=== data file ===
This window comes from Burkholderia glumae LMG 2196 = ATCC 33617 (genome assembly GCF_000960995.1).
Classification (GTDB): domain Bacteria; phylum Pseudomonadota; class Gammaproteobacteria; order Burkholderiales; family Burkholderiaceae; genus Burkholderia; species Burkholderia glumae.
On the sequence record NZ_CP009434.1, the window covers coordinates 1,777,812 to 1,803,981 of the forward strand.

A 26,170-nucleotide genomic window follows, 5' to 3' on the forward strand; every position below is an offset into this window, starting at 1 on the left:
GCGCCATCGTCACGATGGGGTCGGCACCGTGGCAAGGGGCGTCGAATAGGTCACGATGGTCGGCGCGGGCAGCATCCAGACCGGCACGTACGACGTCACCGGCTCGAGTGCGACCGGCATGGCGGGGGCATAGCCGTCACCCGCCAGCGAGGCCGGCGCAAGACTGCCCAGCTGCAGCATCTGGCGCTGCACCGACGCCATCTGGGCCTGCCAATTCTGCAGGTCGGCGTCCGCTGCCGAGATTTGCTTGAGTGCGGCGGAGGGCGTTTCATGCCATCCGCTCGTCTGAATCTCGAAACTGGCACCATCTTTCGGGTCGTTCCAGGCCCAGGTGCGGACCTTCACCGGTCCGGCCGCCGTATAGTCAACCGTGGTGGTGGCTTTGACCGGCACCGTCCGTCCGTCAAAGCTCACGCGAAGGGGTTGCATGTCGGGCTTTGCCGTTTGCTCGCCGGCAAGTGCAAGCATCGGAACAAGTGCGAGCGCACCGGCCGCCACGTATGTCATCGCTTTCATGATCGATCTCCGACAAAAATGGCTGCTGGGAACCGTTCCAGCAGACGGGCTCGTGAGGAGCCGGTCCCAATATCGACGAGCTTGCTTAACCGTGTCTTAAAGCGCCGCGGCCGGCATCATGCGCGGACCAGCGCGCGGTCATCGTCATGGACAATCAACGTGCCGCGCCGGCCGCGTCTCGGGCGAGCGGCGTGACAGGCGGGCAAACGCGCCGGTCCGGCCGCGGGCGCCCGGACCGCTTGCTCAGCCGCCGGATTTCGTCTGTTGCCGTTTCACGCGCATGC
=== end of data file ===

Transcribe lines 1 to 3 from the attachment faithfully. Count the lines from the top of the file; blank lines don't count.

This window comes from Burkholderia glumae LMG 2196 = ATCC 33617 (genome assembly GCF_000960995.1).
Classification (GTDB): domain Bacteria; phylum Pseudomonadota; class Gammaproteobacteria; order Burkholderiales; family Burkholderiaceae; genus Burkholderia; species Burkholderia glumae.
On the sequence record NZ_CP009434.1, the window covers coordinates 1,777,812 to 1,803,981 of the forward strand.